Two years after painting Saltimbanques, Picasso was studying African masks when he developed the cubism method. His first painting Les Demoiselles d' Avignon, where he experimented with cubism was not well received (Cottington, 1998). This early negative reaction to Cubism may also have been that his Red Period created a buzz in the European art scene and Picasso 's newly acquired fans were astonished that he would abandon his Red Period expressionism in such a dramatic way.
Fig:4: Pablo Picasso, Les Demoiselles d' Avignon,1907: Oil Canvas :Location: Museum of Modern Art (MoMA), New York City, NY, USA: Dimensions: 243.9 x 233.7 cm
Picasso spent most of 1907 working on, Les Demoiselles d' Avignon. The painting is the largest he ever painted. It shows a group of five nude women posed in front of a blue background. Four are standing, one crouches at the right. The woman at the extreme left holds back a reddish brown drape as if introducing the other figures. This painting drastically abandoned the way women were painted to focus the viewer's attention away from what he was depicting but on the style or technique of the depicting the subject. To achieve this aim, the bodies are flat and not rounded naturalistic curves like the way he would paint previously. The women are depicted in an angular way. The reason for how Picasso painted their faces the way he did was that he was examining African sculptures at the Trocadero Museum in Paris.
Picasso recognized in the simplification, abstraction, and distortion of form in African sculptures something like what he was trying to achieve. But Picasso was interested not only in the way these sculptures looked but also in the magical properties he saw in them. They seemed to have the power to speak directly to the imagination, especially to its darker side of horror and fright.
It is this darkly magical quality that Picasso seems to have been striving for in Les Demoiselles d' Avignon. With the two figures at the right especially, we realize that Picasso was conveying in stylistic ways powerful feelings of conflict. Les Demoiselles d' Avignon suggests the complex and contradictory emotions about women (Beardsley, 1991). With its combination of seductive and disfigured bodies, the painting suggests that women are both appealing and horrifying, something to be both desired and feared. Whatever the precise meaning of this painting, it was greeted with confusion even by some of Picasso's admirers.
If there was one word to describe Picasso's evolution into the co-founder of the Cubist movement, that word would be 'metamorphosis.' In the natural sciences, this term means the process of how a living organism transforms itself completely. Picasso was the master of metamorphosis because of his capacity to change. This is the single most important lesson one can take away from to studying his evolution into a father of Cubism. And it is also why it is important to have an exhibition of Picasso's works from his youth all the way up to the time he started the Cubist movement to teach this lesson to aspiring artists today.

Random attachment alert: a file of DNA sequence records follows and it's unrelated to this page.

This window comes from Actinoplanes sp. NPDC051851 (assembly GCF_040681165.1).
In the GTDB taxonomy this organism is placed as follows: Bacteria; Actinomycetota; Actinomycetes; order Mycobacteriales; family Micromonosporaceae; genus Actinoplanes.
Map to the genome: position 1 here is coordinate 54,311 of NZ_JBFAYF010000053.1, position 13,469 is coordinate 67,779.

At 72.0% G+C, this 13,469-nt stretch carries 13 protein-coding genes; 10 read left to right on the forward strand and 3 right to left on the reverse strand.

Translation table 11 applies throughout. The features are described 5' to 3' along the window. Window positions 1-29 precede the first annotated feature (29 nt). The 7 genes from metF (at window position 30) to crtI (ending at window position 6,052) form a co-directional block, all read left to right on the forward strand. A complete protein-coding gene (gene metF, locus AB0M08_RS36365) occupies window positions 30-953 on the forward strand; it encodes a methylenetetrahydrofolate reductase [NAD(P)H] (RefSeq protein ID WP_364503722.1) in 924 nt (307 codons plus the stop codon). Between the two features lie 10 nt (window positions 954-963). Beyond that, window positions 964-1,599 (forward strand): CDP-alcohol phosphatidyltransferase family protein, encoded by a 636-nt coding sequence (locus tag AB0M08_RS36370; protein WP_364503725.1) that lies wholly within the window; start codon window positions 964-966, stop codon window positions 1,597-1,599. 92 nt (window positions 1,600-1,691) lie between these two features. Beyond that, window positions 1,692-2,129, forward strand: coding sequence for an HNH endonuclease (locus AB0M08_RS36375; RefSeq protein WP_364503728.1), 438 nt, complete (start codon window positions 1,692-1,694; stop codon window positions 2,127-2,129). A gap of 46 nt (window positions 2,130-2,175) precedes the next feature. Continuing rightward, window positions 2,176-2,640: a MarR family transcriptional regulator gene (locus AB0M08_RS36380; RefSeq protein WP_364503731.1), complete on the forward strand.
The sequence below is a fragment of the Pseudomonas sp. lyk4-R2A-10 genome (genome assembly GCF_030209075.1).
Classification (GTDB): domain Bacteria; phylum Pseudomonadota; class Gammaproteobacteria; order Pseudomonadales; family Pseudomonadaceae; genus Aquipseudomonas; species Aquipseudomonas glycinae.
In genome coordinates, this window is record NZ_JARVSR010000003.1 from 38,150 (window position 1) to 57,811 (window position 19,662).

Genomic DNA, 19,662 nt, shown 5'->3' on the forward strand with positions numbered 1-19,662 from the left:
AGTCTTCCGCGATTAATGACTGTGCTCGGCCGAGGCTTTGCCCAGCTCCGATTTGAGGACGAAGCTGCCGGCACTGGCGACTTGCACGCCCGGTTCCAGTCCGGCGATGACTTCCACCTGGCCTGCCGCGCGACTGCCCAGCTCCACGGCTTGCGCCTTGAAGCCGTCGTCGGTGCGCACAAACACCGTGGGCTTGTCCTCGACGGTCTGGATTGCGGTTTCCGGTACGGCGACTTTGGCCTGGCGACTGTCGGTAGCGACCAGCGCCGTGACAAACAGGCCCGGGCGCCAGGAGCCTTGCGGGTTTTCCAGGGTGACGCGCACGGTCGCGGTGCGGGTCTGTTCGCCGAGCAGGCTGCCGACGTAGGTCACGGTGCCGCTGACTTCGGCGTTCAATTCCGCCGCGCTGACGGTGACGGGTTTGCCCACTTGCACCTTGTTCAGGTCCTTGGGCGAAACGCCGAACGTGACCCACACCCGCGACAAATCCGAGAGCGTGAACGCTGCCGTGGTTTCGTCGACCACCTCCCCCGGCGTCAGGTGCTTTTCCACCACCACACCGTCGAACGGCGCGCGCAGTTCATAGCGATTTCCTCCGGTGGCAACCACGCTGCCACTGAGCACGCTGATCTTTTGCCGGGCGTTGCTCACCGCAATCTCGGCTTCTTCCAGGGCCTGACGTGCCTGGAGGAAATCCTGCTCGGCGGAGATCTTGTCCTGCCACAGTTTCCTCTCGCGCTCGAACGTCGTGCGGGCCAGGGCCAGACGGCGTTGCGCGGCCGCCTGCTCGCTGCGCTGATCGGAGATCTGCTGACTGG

Most people who want to learn how to express themselves artistically find a style or a technique they prefer, are good at and persist with it. Picasso was clearly not like most people. He was willing to change and learn from other forms of artistic expression before he came up with the Cubist method.
Because he worked in so many styles and materials and touched on so many themes in the course of his long life, he opened paths for other artists. Painters and sculptors are still developing ideas that Picasso first expressed. Perhaps the best known of these new paths is the style called cubism, which Picasso developed with his friend Georges Braque. Cubism was one of the most important turns taken on the road toward abstract art, which has dominated the art of our time. Although Picasso himself never painted a fully abstract picture, cubism asserted that painting did not need to show us the things we could already see but could be a window into another world.
Picasso knew that the metamorphoses in his life and his art might seem too many and too difficult to follow. He cautioned against worrying too much about understanding every subject, every symbol, every game or invention in his art. Picasso was right about this. What we still prize about his art, what will make it appealing always, is the way it combines the things we know and understand with the things that escape our comprehension the way it takes things of this world and transforms them into products of an artist's vision and imagination. The way, in short, that it materializes a dream.
Beardsley, J. (1991). First Impressions: Picasso. New York: Harry N. Abrams.
Cottington, D. (1998). Cubism in the Shadow of War: the Avant-garde and Politics in Paris 1905-1914. Yale University Press.
Sateren, S.S.(2002) Artists and their Works: Picasso. Minnesota: Bridgestone Books